Due to the design without a tab and the shorter distances, the resistance is lower and hardly any heat is generated.

The format alone enables 16 to 18 percent higher ranges, and at the same time a system can be loaded up to six times faster.

That is a quantum leap.

SPIEGEL:

Will such advances make an electric car more comfortable and useful than a combustion engine in 2022?

Fichtner:

Yes, but that could happen earlier, just not necessarily through Tesla.

The Chinese manufacturer BYD has now presented a car with a very thin lithium iron phosphate battery, with a range of 600 kilometers and a price of around 32,000 US dollars.

Such a battery is very safe and free of nickel and cobalt, but used to require a lot of space and was therefore not an option for normal cars for a long time. BYD has now managed to reduce the space required by half.

This battery is cheap and could make electric cars even safer, although battery-powered vehicles are already 45 times less likely to catch fire per kilometer than cars with internal combustion.

SPIEGEL: In the

future, Tesla wants to create up to 54 percent higher ranges.

Is this realistic?

Fichtner:

This value is made up of advances in cell design, the integration of the battery in the vehicle and changes to the two poles of the storage unit, the anode and the cathode.

I am skeptical about the latter.

Using silicon instead of graphite for the anode increases the capacity, but the material inflates three to four times during charging.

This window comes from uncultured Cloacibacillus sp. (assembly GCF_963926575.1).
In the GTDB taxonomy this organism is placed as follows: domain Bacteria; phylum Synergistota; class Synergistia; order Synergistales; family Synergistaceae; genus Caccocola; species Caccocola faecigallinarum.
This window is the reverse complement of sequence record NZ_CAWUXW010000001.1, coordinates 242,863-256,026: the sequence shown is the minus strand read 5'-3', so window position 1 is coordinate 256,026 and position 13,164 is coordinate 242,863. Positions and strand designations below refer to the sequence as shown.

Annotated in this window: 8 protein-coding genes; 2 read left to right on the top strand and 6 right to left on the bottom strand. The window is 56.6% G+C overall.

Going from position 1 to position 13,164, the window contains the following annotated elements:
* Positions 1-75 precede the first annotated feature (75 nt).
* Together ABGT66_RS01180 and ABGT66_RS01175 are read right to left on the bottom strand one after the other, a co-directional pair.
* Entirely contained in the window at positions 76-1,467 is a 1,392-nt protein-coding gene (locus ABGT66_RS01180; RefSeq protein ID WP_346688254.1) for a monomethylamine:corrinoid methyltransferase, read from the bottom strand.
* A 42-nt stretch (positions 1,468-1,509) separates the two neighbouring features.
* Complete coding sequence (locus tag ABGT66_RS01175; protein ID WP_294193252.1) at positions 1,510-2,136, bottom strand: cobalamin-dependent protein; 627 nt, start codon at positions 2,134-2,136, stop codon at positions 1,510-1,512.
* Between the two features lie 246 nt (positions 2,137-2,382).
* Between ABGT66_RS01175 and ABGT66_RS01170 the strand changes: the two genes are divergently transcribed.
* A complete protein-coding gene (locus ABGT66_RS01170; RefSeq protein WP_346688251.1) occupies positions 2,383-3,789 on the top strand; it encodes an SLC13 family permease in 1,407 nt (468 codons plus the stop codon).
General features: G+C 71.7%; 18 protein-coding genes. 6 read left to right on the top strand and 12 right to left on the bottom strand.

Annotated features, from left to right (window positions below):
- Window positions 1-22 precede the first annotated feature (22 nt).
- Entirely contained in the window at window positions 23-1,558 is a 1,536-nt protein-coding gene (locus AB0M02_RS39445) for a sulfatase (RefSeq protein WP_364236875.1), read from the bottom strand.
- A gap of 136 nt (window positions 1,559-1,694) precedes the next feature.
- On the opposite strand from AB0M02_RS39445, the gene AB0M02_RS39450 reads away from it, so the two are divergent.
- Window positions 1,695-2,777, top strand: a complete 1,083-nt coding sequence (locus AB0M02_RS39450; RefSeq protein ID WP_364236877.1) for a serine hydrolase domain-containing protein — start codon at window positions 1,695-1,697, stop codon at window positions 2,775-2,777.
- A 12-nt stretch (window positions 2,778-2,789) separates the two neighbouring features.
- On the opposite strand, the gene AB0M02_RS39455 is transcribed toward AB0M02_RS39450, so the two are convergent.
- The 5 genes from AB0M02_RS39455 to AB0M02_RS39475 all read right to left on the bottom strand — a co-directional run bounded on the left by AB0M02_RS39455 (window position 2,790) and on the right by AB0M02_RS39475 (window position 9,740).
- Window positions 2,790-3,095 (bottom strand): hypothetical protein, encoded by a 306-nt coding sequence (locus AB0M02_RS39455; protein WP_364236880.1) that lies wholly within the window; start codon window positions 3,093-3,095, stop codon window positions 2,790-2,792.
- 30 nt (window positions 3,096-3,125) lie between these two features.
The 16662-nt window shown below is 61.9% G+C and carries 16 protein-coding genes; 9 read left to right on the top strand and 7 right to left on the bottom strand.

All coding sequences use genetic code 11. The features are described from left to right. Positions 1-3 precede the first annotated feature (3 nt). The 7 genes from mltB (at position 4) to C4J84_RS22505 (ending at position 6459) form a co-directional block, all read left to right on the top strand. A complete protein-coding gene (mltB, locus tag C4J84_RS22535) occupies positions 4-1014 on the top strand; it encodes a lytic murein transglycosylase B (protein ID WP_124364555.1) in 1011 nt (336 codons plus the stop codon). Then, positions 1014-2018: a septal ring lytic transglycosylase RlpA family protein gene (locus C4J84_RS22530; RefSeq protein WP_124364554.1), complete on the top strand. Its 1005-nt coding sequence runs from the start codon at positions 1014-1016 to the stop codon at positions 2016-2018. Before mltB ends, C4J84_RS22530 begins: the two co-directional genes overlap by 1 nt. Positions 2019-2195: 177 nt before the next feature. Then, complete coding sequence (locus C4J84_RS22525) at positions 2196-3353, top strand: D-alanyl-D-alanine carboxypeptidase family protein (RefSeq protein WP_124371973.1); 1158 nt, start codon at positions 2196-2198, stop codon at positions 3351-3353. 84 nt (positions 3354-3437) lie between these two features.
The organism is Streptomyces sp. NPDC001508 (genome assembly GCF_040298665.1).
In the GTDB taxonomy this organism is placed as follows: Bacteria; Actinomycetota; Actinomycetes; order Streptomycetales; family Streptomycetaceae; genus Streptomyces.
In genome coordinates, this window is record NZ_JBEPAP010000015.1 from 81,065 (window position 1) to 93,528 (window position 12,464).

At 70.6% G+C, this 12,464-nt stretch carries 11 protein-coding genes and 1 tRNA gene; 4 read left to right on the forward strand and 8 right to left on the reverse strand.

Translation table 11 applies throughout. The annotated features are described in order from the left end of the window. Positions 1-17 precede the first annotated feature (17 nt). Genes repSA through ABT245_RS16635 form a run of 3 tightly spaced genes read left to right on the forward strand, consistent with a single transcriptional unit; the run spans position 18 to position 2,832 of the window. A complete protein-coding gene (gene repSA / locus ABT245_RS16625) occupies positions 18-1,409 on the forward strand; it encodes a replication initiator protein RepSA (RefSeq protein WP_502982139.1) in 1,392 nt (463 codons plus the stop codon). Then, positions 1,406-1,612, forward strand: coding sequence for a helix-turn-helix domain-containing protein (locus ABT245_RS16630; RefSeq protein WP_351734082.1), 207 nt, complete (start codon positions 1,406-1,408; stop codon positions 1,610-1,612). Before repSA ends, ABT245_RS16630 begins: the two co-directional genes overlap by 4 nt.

This leads to mechanical stress.

Tesla has to solve this problem.

In the case of the cathode, nickel is supposed to replace cobalt, but this increases the risk of fire, even if only minimally.

Tesla wants to decouple the nickel from the electrolyte by means of a coating and minimize the risk.

But then the problem remains that nickel is only available to a limited extent and could become the new cobalt in the long run.

We definitely need an introduction to the circular economy.

SPIEGEL:

So are the 54 percent excessive?

Fichtner:

Even if Tesla only achieves half of the expected increases in the difficult changes to the anode and a few percentage points less in the cell design, 40 percent more range remains.

That would be around 700 instead of 500 kilometers on one charge.

That's a lot, based on almost conventional battery chemistry.

Elon Musk has worked everywhere, from processing the raw materials to the finished car, to make his cars better and cheaper.

Tesla has apparently managed to turn both screws in the right direction.

Even if the company only achieves a fraction of the growth announced, that is still well above what the competition in this country is planning.

SPIEGEL:

Speaking of cheaper, Musk promised to cut costs by 56 percent per kilowatt hour of battery capacity.

What effect would that have?

Fichtner:

Then you would be at costs of 70 to 80 US dollars per kilowatt hour.

There would be no more reason to buy a combustion engine - not even the price.

That would be around 20,000 euros for a mid-range to upper-class vehicle.

SPIEGEL:

How realistic is that?

Fichtner:

The cost reduction in two to three years would be extremely quick.

When it comes to cell design, however, Tesla has calculated everything well and the better integration of the battery into the vehicle has been well thought out.

I think it is very likely that Tesla will achieve at least two-thirds to three-quarters of the targets.

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Source: spiegel